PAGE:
Spark Plugs and Coil Packs: People keep going back and forth on these, but a dyno shootout on a 2015 200S AWD showed no significant gains by simply swapping coil packs or spark plugs. I'll be sticking with Mopar OEM (no performance improvement, just telling you for reference). For spark plugs, ues whatever you prefer or Mopar recommended.

Intakes: I'll be making my own (duh), but the usual suspects produce these (Mopar, K&N, Spectre, Volant). Pick your poison. On my 200S, I found a discontinued Mopar intake: it's the only one that completely repalces the resonanace tubes. I love it.

Exhaust: The usual suspects.

Lightened Pulleys: These were made in irregular batches, so you have to find them used. Lightweight aluminum alternator and crank pulleys were both produced. I will not be using these, because they're rare and expensive and I don't want the jewelry look.

Tuning: This is the primary factor in performance for these engines. It's possible to squeeze another 30-40hp out of them NA: the cam profiles are incredibly tame for emissions purposes. A quality transmission tune in the Nag1, ZF8, and ZF9 go a long way and are the most effective. I will be getting a tune, but the situation for this project requires it anyway.

Forced Induction: Various companies make superchargers (Edelbrock/Magnusson/RIPP), especially for Jeeps and Challengers. There are also some one-off turbo setups out there. The most power I've heard of is in the 600hp neighborhood, but the tune has to be perfect. Otherwise, you're blowing head gaskets and trashing pistons. No cranks or rods have busted yet, and the bore is the same as a 4.8/5.3 LS. Maybe someday we'll get strengthened pistons. I have routinely heard of 450ish power at the wheels (dyno-proven) with quality tuning. Once/if I go forced induction, I'll be targeting 450 crank hp. That'll be plenty for a 2,500lb car.

Your biggest barricade is the 62TE in your Journey. The 3.6 is pretty close to maxing out that trans's potential as is. I'm not sure if it's tunable or not, but I would hazard your best bet to be an engine/trans tune that simply changes the behavior of the powertrain to be snappier.

 

DRProjectCentral
DRProjectCentral New Reader
1/23/24 3:35 p.m.

I promise I haven't forgotten to post in here, gang. As it turns out, planning a wedding takes more work than i thought. If I make my fiance wait any longer, she'll leave me!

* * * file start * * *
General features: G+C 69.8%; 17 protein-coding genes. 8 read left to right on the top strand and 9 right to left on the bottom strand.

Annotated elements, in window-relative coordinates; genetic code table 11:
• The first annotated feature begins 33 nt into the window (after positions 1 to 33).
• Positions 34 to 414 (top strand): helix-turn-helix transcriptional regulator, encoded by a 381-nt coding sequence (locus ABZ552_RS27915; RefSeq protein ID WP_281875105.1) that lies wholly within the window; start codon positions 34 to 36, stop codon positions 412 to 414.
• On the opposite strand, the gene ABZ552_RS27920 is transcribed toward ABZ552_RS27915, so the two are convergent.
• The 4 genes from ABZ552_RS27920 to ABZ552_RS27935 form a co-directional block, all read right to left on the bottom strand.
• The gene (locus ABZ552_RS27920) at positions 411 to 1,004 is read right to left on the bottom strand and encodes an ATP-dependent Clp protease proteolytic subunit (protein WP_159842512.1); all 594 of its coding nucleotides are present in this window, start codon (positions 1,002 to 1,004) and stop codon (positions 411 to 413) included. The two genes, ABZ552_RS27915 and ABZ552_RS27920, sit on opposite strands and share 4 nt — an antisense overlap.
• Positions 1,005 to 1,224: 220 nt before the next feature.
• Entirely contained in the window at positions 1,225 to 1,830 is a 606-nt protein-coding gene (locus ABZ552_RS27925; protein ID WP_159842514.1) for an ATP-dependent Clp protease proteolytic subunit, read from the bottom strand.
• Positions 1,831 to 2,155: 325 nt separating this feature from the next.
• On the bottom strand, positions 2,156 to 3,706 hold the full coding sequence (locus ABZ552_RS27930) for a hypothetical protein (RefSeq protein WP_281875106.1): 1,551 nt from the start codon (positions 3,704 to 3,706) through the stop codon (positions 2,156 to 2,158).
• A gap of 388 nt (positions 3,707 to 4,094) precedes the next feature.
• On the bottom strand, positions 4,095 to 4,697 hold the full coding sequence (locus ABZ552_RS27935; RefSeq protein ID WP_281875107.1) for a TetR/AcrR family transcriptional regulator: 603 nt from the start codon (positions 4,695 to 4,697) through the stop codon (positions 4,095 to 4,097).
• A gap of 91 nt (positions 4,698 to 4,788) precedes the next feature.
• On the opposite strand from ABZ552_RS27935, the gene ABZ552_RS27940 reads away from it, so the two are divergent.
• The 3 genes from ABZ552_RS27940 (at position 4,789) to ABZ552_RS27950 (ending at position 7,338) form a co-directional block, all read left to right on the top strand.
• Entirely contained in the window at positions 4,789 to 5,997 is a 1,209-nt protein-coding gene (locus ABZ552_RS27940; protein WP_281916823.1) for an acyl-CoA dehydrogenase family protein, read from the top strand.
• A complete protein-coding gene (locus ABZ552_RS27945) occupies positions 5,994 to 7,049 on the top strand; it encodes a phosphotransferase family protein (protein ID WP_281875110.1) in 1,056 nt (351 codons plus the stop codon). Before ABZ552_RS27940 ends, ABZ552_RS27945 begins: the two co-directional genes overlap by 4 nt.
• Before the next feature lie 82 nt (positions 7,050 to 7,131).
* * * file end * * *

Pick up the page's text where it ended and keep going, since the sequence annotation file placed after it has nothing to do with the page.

Just kidding, of course, though that would give me more time to work on this thing...

Shavarsh
Shavarsh HalfDork
1/23/24 4:09 p.m.

In reply to DRProjectCentral :

I'm running the same "parallel project" haha so I can relate to this post!

DRProjectCentral
DRProjectCentral New Reader
1/27/24 4:29 p.m.

Made a little progress today: I have a new oil pan from a 200/Cherokee on the way, which will help with K-frame clearance...I hope. I'll be test fitting it, but if it doesn't work, I'll have to get creative with a custom pan. The sticking point there is the oil pump way up front, right where the steering rack lives. So either the engine will be sitting significantly far back, or I'll have to get extremely creative with how I chop up the cradle. As it stands, at ride height, the oil pan will hang about 3 inches lower than the cradle: a big armor shell is a priority.

Anyhow, an early test fit showed the necessity to cut the framerails out as shown here, to clear the heads and keep the engine back. I also set the floor height fairly close to where my 78 Spider rests: adjusting that will come later.

DRProjectCentral
DRProjectCentral New Reader
2/4/24 8:50 p.m.

Drained the oil out of the motor to determine where the oil pump lives and how it will want to sit amongst the steering rack. Wouldn't you know, they want to occupy the same space at the same time (and as SuperFastMatt says, occupying the same space at the same time is hella illegal). I've determined that, no matter what, the minimum required depth for the oil pan is equal to the lowest point of the transmission pan, for ground clearance reasons. So the whole shebang will have to sit higher than I anticipated, and therefore some of my anxieties about mounting this thing have been relaxed.

 

Some of them, not all of them. Because I have to get the powertrain up higher anyway, the factory intake (and all other factory intakes I've found) will absolutely, no question, without a doubt, stick up higher than the hood. My worst nightmare has become real. The only solutions to this problem are to either make a lower profile intake manifold...or cut the hood. It's currently seeming like adding some elevation to the hood will be the most appropriate solution (and one that will allow the addition of a twin-screw supercharger, if I still decide to go that route, although at that point I'd have to make sure the hood bulge isn't excessive).

 

For your number crunching pleasure, the height from the floor to the underside of the Fiat hood (from my '78, which is at the correct ride height), is 32". This engine, in its current configuration (2014 Chrysler 300 RWD), is 31.5" tall to the top edge of the throttle body. The shortest combo I have found (oil pan from a UF 200, upper intake manifold from a Pacifica/later Promaster) would save me 1.875" inches at the pan and a whopping 1/2" up top. If I make my own oil pan that just barely clears the pump, I'll gain another inch for steering rack clearance, but nothing is guaranteed. The silver lining to all of this is that I still have 3" of transmission tunnel above the 845RE bellhousing.